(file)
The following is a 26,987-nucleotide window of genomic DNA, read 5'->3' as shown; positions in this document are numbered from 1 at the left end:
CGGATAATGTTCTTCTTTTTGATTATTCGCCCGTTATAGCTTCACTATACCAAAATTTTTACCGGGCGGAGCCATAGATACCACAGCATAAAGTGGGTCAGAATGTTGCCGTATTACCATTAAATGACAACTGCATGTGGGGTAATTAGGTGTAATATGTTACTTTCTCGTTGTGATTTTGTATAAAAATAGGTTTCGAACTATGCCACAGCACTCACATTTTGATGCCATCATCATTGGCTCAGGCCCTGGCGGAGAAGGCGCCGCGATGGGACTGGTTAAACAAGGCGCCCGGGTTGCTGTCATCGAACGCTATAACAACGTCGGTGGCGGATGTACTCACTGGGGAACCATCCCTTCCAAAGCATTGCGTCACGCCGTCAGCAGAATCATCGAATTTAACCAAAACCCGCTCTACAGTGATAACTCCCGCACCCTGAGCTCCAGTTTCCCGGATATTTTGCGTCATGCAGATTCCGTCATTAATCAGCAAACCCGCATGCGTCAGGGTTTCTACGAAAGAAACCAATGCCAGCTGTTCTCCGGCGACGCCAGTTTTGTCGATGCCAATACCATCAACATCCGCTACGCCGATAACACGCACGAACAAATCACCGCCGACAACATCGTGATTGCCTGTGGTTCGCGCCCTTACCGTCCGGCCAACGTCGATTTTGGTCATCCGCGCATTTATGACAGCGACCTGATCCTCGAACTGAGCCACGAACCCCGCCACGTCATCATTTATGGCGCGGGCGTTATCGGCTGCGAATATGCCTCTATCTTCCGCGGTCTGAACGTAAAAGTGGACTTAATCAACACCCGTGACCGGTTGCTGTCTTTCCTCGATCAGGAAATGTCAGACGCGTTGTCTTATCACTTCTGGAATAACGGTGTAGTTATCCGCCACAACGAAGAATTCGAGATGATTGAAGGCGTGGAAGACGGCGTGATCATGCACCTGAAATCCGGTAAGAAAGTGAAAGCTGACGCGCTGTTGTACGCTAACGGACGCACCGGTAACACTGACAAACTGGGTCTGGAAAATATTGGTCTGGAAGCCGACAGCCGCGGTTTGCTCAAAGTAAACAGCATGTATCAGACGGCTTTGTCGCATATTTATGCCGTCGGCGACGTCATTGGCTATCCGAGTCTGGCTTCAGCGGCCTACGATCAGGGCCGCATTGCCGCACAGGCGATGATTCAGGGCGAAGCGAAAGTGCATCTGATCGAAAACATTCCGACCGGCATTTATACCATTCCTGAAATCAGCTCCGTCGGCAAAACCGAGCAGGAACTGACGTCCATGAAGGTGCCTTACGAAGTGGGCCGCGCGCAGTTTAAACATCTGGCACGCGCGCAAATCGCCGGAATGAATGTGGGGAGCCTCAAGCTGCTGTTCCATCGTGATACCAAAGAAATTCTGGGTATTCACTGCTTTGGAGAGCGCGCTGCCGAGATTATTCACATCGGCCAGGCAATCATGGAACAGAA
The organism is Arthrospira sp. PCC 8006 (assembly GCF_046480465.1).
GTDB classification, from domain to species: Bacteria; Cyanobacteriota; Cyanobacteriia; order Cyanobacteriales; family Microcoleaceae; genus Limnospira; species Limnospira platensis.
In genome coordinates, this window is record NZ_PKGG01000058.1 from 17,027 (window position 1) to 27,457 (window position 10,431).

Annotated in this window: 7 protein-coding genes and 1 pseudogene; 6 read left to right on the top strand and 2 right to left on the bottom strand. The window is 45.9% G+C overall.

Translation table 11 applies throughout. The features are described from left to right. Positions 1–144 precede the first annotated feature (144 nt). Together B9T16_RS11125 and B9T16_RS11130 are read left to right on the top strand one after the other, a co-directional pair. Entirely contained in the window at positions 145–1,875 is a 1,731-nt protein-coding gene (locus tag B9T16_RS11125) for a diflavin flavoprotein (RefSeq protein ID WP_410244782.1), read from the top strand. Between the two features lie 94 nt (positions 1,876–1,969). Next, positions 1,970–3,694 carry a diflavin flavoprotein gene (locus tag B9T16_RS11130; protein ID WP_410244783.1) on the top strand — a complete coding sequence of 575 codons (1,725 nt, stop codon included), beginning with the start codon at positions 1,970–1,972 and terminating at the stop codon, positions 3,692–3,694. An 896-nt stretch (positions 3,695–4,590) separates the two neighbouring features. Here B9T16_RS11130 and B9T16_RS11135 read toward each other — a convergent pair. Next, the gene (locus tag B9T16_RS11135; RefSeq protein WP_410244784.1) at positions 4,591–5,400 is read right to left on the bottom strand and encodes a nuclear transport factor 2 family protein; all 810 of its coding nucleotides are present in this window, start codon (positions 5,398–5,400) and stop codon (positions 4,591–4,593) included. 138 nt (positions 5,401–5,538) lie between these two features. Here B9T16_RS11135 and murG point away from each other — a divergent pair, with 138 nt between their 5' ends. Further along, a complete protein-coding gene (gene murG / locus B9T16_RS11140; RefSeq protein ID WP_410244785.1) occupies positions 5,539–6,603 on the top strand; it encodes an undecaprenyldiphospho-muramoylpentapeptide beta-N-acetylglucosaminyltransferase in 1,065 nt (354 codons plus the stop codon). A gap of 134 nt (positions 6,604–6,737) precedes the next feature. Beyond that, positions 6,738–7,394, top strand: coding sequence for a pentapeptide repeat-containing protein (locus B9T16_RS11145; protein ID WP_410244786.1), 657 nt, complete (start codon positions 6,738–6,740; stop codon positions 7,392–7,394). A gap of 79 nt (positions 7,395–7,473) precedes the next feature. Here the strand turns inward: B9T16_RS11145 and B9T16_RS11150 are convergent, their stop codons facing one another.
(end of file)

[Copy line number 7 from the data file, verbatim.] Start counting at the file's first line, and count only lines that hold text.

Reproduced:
Translation table 11 applies throughout. The features are described from left to right. Positions 1–144 precede the first annotated feature (144 nt). Together B9T16_RS11125 and B9T16_RS11130 are read left to right on the top strand one after the other, a co-directional pair. Entirely contained in the window at positions 145–1,875 is a 1,731-nt protein-coding gene (locus tag B9T16_RS11125) for a diflavin flavoprotein (RefSeq protein ID WP_410244782.1), read from the top strand. Between the two features lie 94 nt (positions 1,876–1,969). Next, positions 1,970–3,694 carry a diflavin flavoprotein gene (locus tag B9T16_RS11130; protein ID WP_410244783.1) on the top strand — a complete coding sequence of 575 codons (1,725 nt, stop codon included), beginning with the start codon at positions 1,970–1,972 and terminating at the stop codon, positions 3,692–3,694. An 896-nt stretch (positions 3,695–4,590) separates the two neighbouring features. Here B9T16_RS11130 and B9T16_RS11135 read toward each other — a convergent pair. Next, the gene (locus tag B9T16_RS11135; RefSeq protein WP_410244784.1) at positions 4,591–5,400 is read right to left on the bottom strand and encodes a nuclear transport factor 2 family protein; all 810 of its coding nucleotides are present in this window, start codon (positions 5,398–5,400) and stop codon (positions 4,591–4,593) included. 138 nt (positions 5,401–5,538) lie between these two features. Here B9T16_RS11135 and murG point away from each other — a divergent pair, with 138 nt between their 5' ends. Further along, a complete protein-coding gene (gene murG / locus B9T16_RS11140; RefSeq protein ID WP_410244785.1) occupies positions 5,539–6,603 on the top strand; it encodes an undecaprenyldiphospho-muramoylpentapeptide beta-N-acetylglucosaminyltransferase in 1,065 nt (354 codons plus the stop codon). A gap of 134 nt (positions 6,604–6,737) precedes the next feature. Beyond that, positions 6,738–7,394, top strand: coding sequence for a pentapeptide repeat-containing protein (locus B9T16_RS11145; protein ID WP_410244786.1), 657 nt, complete (start codon positions 6,738–6,740; stop codon positions 7,392–7,394). A gap of 79 nt (positions 7,395–7,473) precedes the next feature. Here the strand turns inward: B9T16_RS11145 and B9T16_RS11150 are convergent, their stop codons facing one another.